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Out of Egypt: Through the Water

March 7, 2018 Speaker: Pastor Braun Campbell Series: Lent & Holy Week 2018: Return from Exile

Topic: Biblical Verse: Exodus 14:13–31, Mark 1:9–13

Lenten Midweek 3
St. John's Lutheran Church, Alexandria, VA
Exodus 14:13-31; Mark 1:9-13

“Return from Exile – Out of Egypt: Through the Water”

Water, water everywhere.  It’s almost like the Bible is drenched in water: from the opening words of Genesis, running through Revelation, water flows through the narrative of the Scriptures.  Look at Moses’ life.  He was born into a time when the Hebrew people were enslaved by a pharaoh who had forgotten what had come before.  The land of Egypt, which once had been a place of deliverance and provision and security for the people of Abraham, was now a place of enslavement.  In his fear of the Hebrew nation, the pharaoh commanded their baby boys to be thrown into the Nile.  The river which fed this great land and gave it life had now become a place of death.  And yet God used the waters of the Nile to spare Moses’ life and deliver him to a home and an upbringing that God would use to deliver His people from slavery.

Water flows again as Moses and the Hebrew people stand at the edge of the sea.  The Egyptian army has pursued them, cutting off any hope of escape.  And yet, God works a miracle through the water to bring rescue.  Moses didn’t know what God was going to do when called the people to watch God’s mighty hand at work, saying, “Fear not, stand firm, and see the salvation of the LORD, which he will work for you today. For the Egyptians whom you see today, you shall never see again.  The LORD will fight for you, and you have only to be silent.”  But he knew that God would keep His promise to deliver His people from slavery and death.  And God did.

Two obstacles stood between the Hebrew people and their deliverance from Egypt: the most powerful army of the ancient world and a big body of water.  Moses and the people are right in between the two – until God removes both obstacles in spectacular fashion.  He divides the waters of the sea so that the whole of His people might pass through on dry ground.  The pillar of cloud and fire by which God was leading the Hebrews now moves behind them and stands between them and the Egyptians, until God allows them to pursue His people into the midst of the sea.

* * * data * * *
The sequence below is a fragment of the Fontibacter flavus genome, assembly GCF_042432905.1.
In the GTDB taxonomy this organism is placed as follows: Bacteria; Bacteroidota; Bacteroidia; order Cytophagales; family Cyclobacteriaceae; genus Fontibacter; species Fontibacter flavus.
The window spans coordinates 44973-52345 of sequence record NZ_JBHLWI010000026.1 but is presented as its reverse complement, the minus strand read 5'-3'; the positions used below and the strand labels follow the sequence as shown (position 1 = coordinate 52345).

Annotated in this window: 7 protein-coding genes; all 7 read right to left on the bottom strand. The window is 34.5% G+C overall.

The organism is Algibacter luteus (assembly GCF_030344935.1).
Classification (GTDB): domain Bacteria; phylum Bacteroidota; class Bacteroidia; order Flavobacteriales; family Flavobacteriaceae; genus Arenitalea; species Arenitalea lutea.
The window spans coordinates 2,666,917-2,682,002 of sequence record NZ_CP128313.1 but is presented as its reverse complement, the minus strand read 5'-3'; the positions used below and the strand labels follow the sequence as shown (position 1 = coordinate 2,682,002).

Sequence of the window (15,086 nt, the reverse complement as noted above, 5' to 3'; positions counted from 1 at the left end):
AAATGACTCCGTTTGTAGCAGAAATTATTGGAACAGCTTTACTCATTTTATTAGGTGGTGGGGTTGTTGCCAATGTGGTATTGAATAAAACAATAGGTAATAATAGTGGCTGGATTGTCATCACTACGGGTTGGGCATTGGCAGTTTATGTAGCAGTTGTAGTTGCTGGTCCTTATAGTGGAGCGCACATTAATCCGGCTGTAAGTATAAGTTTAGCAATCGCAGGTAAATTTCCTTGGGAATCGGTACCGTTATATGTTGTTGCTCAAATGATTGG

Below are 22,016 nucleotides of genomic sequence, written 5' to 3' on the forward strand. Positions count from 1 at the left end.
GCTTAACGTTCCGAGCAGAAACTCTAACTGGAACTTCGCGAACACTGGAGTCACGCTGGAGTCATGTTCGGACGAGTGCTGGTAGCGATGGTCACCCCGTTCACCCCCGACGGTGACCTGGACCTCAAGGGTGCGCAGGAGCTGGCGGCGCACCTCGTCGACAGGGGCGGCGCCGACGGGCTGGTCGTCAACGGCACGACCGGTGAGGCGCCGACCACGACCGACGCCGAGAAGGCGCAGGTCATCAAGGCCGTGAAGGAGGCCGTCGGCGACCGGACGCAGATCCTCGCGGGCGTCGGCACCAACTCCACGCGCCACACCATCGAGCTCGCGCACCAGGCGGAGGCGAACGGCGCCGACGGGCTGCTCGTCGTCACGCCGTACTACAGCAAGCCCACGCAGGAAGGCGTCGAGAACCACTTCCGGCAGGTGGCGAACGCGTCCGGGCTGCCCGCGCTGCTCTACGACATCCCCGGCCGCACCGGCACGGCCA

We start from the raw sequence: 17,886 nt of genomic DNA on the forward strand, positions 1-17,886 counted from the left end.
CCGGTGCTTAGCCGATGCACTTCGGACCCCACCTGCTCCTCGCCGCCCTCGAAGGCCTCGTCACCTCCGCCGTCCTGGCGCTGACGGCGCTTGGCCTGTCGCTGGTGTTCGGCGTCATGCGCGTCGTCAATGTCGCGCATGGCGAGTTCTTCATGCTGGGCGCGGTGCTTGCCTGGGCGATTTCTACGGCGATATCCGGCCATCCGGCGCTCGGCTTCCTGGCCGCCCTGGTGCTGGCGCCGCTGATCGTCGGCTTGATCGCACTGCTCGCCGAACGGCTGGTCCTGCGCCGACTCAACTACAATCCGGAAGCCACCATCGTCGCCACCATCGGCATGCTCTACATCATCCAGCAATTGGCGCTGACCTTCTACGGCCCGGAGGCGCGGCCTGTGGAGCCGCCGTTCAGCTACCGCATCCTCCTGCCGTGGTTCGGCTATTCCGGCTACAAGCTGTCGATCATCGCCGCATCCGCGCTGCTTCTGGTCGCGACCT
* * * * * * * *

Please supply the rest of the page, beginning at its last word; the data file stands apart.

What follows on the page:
Why would they do that?  Sure, they’ve got chariots and armor and all their military expertise, but why did the Egyptian army follow the Hebrews into a sea that was miraculously split to effect their escape?!  It’s always been a part of this bit of history that’s confused me.  God Himself tells us: “And I will harden the hearts of the Egyptians so that they shall go in after them, and I will get glory over Pharaoh and all his host, his chariots, and his horsemen.  And the Egyptians shall know that I am the Lord, when I have gotten glory over Pharaoh, his chariots, and his horsemen.”  God hardens their hearts.  Why would He do it?

Have you ever seen farmland in a time of severe drought?  Or the shores of a dried-up riverbed?  The ground cracks and fragments into shards, even taking on the appearance of curled rolls of parchment, near to turning into dust.  That’s its natural state without water, subjected to the scorching heat of the sun.  What if that’s what a hardened heart looks like?  If God were to hold back from pursuing someone with His grace, giving them over to their own will and the sin that lies in each and every one of us, wouldn’t that hardening of heart be the natural consequence?

God lets the Egyptians have their way.  It goes very, very badly for them.  Pursuing the Hebrew people, the Egyptian army chases its own doom.  God throws horse and rider into a panic, turning their chariots, their mighty machines of war, into anchors as He closes the water of the sea over them.  God has delivered His people from slavery and delivered a message to Egypt and all the nations that might be unwise enough to oppose them.

Water brings life and water brings death.  The same waters that destroy the enemy’s army save the people of God.  The Egyptians are drowned, and the Israelites walk away alive.  But God isn’t done using water to destroy the enemy and give life to his people.  This will not be the last time the Lord uses water to bring His people back from exile.

Jesus went down into the waters of the Jordan to be baptized by John, not to be washed clean of sin – he had none – but to take all the world’s sin – all our sin – onto himself.  He took your place and my place to fulfill all righteousness for us people whose hearts would naturally be hardened and dried out without his gracious love.  The obstacle to our return from exile has been removed: the dividing wall of hostility that was raised between us and God by sin, death, and Satan, has been washed away.

Jesus has prepared the waters of Baptism for our rescue.  It is there that God drowns the old Adam and brings us up out of the water a new creation, His child.  The water brings death, and the water brings life.  Though the waters, we are returned from exile, set free from a land of slavery and brought into the arms of God.


More in Lent & Holy Week 2018: Return from Exile

April 1, 2018

Welcome Home!

March 30, 2018

Sin-Bearer to Sin-Bearer: The Day of Atonement to the Atonement

March 29, 2018

Meal to Meal: The Passover to the Lord's Supper